It is very difficult for us to know how and where Brazilian farmers grow their beef cattle. In terms of Finnish meat production, on the other hand, we know everything there is to know, particularly the origin. In this article, we'll answer a couple of simple questions regarding Finland


Pekka and Elina Puputti's farm in Lapua, Western Finland, consists of a 150 head heard of Simmental beef cattle. Each calf, cow and bull has been given a name, as the children of the family, Tuulia and Juho, like to give names.


Feed production is in full swing in June and, while working in the fields, Pekka will only step down from his tractor if someone stands directly in his way. As the harvest is expected to be much better than the summer before last, this farmer can afford to smile with satisfaction. Grass is really growing here in Finland.


A total of eleven different breeds of beef cattle are raised in Finland. The most common breeds are Simmental from Switzerland, Aberdeen Angus from Scotland, Hereford from England and Limousin from France.


Beef has an international history. It is also a long history – a few thousand years.


However, we are now witnessing climatic changes and it is quite easy to find the culprits: in social media, television, internet, radio – everywhere.


– It feels bad particularly as we really do know how and where cattle are reared for meat, Pekka Puputti scoffs in disbelief and looks up at the clouds.


– Last summer, during one of the worst heat waves of the century, we were building a new slurry pit and fixing metal panelling on the wall while listening to reports about climate change on the radio. I asked a friend, in jest, to take a look at our cows over in the field where they are breaking so much wind that you can see the steam rising. At the same time, four large aeroplanes let their exhaust fumes into the sky. Perhaps they had their reasons to fly, Puputti ponders and looks at the bale of fodder that has just popped out of the baler.


He examines the bale density with satisfaction.


– This is pure grass without any additives. When baling is carried out in a timely manner, the cattle will be content throughout the year. There is plenty of grass here, elsewhere not so much.

In March, guests arrived all the way from China to marvel at the fresh smell of feed over here. They wondered why our cattle do not eat any soy. It does not need to.


Natural cycle, as it is on our farm


The Puputti farm is all about natural causes and consequences. The cows on the farm only eat grass with a little bit of grain and mineral supplements. Only a ruminant can eat grass. We could have up to three crops of grass. Grass needs a lot of water, but that's something we also have.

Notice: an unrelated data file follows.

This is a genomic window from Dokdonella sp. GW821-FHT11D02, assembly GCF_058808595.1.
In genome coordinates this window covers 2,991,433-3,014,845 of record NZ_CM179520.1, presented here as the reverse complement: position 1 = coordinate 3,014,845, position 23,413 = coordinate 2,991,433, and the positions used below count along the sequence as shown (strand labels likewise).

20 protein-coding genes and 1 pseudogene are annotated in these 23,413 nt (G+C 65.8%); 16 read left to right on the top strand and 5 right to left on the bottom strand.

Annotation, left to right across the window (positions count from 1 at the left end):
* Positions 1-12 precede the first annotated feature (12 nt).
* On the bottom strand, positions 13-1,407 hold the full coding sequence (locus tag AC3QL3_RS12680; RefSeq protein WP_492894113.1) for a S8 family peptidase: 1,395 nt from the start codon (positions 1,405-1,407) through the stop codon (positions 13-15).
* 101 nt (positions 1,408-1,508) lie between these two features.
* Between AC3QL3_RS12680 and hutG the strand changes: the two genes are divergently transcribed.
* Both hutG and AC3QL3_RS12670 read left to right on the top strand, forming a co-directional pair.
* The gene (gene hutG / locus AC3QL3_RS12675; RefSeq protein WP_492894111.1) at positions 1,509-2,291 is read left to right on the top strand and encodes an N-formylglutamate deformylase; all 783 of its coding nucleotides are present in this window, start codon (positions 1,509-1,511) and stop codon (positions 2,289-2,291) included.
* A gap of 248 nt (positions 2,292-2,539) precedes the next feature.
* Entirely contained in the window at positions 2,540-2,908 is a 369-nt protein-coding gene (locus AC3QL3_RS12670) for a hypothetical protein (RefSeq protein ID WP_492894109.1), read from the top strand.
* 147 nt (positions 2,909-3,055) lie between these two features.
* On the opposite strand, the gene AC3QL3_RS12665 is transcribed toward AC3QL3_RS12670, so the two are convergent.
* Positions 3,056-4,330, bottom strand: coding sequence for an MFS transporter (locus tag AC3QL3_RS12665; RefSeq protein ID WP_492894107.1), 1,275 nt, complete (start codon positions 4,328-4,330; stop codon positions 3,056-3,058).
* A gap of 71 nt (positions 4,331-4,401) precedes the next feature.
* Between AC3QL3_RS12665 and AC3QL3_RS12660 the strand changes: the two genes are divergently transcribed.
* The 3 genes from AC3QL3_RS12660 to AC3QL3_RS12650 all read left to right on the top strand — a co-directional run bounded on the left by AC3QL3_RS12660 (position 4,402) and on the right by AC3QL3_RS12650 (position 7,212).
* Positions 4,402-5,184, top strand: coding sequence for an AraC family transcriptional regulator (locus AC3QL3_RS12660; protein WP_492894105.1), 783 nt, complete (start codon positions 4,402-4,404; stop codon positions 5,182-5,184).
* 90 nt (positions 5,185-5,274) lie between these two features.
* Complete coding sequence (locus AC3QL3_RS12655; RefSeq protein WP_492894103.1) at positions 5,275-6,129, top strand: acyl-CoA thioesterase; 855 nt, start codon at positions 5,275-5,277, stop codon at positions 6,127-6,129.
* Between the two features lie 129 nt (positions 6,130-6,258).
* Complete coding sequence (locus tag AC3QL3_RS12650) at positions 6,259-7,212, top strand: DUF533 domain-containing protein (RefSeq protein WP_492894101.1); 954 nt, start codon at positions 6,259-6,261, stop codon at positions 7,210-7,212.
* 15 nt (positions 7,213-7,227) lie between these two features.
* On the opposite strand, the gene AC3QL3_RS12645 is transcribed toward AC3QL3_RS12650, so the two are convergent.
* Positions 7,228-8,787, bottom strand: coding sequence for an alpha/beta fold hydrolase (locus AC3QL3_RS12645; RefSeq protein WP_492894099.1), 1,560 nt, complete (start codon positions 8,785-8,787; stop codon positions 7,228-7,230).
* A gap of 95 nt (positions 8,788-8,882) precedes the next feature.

– The cause and consequence of everything on a farm is a healthy animal. Animals are born and reared here. Calving starts in March. Calves are born up to midsummer. In early June, the animals are turned out to pasture. When autumn comes or grass runs out in the field, the animals are brought indoors and calves are weaned, says Puputti.


Every morning shortly after five, bedding is cleaned or changed, animals are fed and their condition is checked. At the Puputti farm the same routine is carried out at night. We need to know our cattle as individuals, says Elina Puputti.


– We have to be very meticulous about our work, Pekka Puputti admits. – We make sure that the animals are able to interact in their group on an equal footing depending on their age and size. In other words, we try to avoid a situation where an animal would prevent another one's access to feed or water. We feel we are helping nature. Finnish farms ‘go the extra mile’, i.e., we do much more than we are obliged to do, says Pekka.


Being let out to pasture is a great moment


Letting cows out to pasture is like releasing a torrent of stories.


– The older dams can sense beforehand that summer has arrived. They begin to moo when the big moment approaches. They run with their tail up along the pasture boundaries with their calves in tow. It's as if the older cows were teaching their calves, says Elina.


The animals recognise their owners. Pekka just needs to give a little whistle.


– In autumn, pastures offer less food and, naturally, we provide additional feed. Just a little whistle at the edge of the pasture is needed. They know the cause and consequence, says Pekka.


Elina remembers well the autumn when the herd had escaped into the woods through a gap in the fence.


– Pekka started whistling at the edge of the empty field. Soon we could hear a thundering of hooves from the woods when the whole herd, led by the bull, thudded to where Pekka was waiting. A beautiful story and one that is important to us.


As soon as the yield of the natural pasture begins to decline, we must start using additional feed – so that no-one gets the urge to wonder out into the woods.



Text: Miika Kaukinen